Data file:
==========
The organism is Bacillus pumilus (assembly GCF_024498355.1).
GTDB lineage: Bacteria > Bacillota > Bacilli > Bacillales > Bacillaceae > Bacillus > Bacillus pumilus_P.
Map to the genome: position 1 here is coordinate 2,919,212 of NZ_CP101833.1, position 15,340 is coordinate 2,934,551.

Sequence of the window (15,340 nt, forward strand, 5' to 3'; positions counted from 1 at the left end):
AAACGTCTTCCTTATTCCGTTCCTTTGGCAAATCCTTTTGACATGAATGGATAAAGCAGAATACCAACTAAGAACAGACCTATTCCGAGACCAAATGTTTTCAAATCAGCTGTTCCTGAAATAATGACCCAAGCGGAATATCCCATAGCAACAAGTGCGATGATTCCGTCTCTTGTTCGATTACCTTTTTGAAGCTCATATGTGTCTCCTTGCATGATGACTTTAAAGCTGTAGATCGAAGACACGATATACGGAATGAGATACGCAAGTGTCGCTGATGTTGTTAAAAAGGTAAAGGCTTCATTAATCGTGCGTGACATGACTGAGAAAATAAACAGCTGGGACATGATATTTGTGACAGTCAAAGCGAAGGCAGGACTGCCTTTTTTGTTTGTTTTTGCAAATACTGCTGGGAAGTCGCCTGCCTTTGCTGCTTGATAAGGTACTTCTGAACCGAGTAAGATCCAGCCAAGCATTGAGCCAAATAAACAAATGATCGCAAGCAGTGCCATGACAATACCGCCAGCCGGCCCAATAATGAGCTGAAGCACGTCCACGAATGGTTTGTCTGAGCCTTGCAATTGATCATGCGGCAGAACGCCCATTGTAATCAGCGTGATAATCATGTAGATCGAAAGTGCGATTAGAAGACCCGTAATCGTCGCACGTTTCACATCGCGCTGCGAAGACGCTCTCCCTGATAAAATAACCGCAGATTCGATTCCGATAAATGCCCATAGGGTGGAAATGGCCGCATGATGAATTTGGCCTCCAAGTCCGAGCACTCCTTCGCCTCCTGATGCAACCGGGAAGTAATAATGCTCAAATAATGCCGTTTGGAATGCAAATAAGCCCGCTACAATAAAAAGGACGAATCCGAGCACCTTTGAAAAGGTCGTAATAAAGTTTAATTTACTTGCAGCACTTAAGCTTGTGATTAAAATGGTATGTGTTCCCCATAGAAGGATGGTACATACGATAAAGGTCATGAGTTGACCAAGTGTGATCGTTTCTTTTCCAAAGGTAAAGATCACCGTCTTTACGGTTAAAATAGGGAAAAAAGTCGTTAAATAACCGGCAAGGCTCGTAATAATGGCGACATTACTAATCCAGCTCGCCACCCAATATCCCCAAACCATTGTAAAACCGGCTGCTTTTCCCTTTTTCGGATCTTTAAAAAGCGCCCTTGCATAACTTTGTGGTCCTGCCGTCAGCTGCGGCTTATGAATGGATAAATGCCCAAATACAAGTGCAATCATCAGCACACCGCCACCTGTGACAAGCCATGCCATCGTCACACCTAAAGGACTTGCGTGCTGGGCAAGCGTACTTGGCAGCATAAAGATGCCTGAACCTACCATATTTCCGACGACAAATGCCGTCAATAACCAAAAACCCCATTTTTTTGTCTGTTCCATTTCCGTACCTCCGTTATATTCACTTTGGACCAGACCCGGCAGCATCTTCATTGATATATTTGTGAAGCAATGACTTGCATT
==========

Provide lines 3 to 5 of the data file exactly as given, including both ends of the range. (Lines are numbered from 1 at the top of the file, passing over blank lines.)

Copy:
Map to the genome: position 1 here is coordinate 2,919,212 of NZ_CP101833.1, position 15,340 is coordinate 2,934,551.

Sequence of the window (15,340 nt, forward strand, 5' to 3'; positions counted from 1 at the left end):
AAACGTCTTCCTTATTCCGTTCCTTTGGCAAATCCTTTTGACATGAATGGATAAAGCAGAATACCAACTAAGAACAGACCTATTCCGAGACCAAATGTTTTCAAATCAGCTGTTCCTGAAATAATGACCCAAGCGGAATATCCCATAGCAACAAGTGCGATGATTCCGTCTCTTGTTCGATTACCTTTTTGAAGCTCATATGTGTCTCCTTGCATGATGACTTTAAAGCTGTAGATCGAAGACACGATATACGGAATGAGATACGCAAGTGTCGCTGATGTTGTTAAAAAGGTAAAGGCTTCATTAATCGTGCGTGACATGACTGAGAAAATAAACAGCTGGGACATGATATTTGTGACAGTCAAAGCGAAGGCAGGACTGCCTTTTTTGTTTGTTTTTGCAAATACTGCTGGGAAGTCGCCTGCCTTTGCTGCTTGATAAGGTACTTCTGAACCGAGTAAGATCCAGCCAAGCATTGAGCCAAATAAACAAATGATCGCAAGCAGTGCCATGACAATACCGCCAGCCGGCCCAATAATGAGCTGAAGCACGTCCACGAATGGTTTGTCTGAGCCTTGCAATTGATCATGCGGCAGAACGCCCATTGTAATCAGCGTGATAATCATGTAGATCGAAAGTGCGATTAGAAGACCCGTAATCGTCGCACGTTTCACATCGCGCTGCGAAGACGCTCTCCCTGATAAAATAACCGCAGATTCGATTCCGATAAATGCCCATAGGGTGGAAATGGCCGCATGATGAATTTGGCCTCCAAGTCCGAGCACTCCTTCGCCTCCTGATGCAACCGGGAAGTAATAATGCTCAAATAATGCCGTTTGGAATGCAAATAAGCCCGCTACAATAAAAAGGACGAATCCGAGCACCTTTGAAAAGGTCGTAATAAAGTTTAATTTACTTGCAGCACTTAAGCTTGTGATTAAAATGGTATGTGTTCCCCATAGAAGGATGGTACATACGATAAAGGTCATGAGTTGACCAAGTGTGATCGTTTCTTTTCCAAAGGTAAAGATCACCGTCTTTACGGTTAAAATAGGGAAAAAAGTCGTTAAATAACCGGCAAGGCTCGTAATAATGGCGACATTACTAATCCAGCTCGCCACCCAATATCCCCAAACCATTGTAAAACCGGCTGCTTTTCCCTTTTTCGGATCTTTAAAAAGCGCCCTTGCATAACTTTGTGGTCCTGCCGTCAGCTGCGGCTTATGAATGGATAAATGCCCAAATACAAGTGCAATCATCAGCACACCGCCACCTGTGACAAGCCATGCCATCGTCACACCTAAAGGACTTGCGTGCTGGGCAAGCGTACTTGGCAGCATAAAGATGCCTGAACCTACCATATTTCCGACGACAAATGCCGTCAATAACCAAAAACCCCATTTTTTTGTCTGTTCCATTTCCGTACCTCCGTTATATTCACTTTGGACCAGACCCGGCAGCATCTTCATTGATATATTTGTGAAGCAATGACTTGCATT